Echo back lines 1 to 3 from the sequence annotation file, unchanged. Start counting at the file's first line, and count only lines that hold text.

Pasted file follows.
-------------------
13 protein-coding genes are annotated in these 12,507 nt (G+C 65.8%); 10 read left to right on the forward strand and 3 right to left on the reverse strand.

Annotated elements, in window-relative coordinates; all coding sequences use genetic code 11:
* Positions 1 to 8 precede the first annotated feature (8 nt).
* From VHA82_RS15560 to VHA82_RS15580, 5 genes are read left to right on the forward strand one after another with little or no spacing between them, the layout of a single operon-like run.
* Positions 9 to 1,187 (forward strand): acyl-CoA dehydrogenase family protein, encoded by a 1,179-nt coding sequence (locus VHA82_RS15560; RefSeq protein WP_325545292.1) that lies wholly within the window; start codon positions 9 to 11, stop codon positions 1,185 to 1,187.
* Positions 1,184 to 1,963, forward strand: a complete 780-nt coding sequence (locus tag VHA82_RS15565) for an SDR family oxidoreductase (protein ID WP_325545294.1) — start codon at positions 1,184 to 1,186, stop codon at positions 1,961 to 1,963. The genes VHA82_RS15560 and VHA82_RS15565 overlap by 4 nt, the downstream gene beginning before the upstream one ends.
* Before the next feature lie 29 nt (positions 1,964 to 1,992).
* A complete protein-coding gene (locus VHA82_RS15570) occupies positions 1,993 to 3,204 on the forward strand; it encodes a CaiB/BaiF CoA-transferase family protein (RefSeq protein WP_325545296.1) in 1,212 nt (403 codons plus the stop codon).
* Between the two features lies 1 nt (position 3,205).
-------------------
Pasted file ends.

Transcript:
13 protein-coding genes are annotated in these 12,507 nt (G+C 65.8%); 10 read left to right on the forward strand and 3 right to left on the reverse strand.

Annotated elements, in window-relative coordinates; all coding sequences use genetic code 11:
* Positions 1 to 8 precede the first annotated feature (8 nt).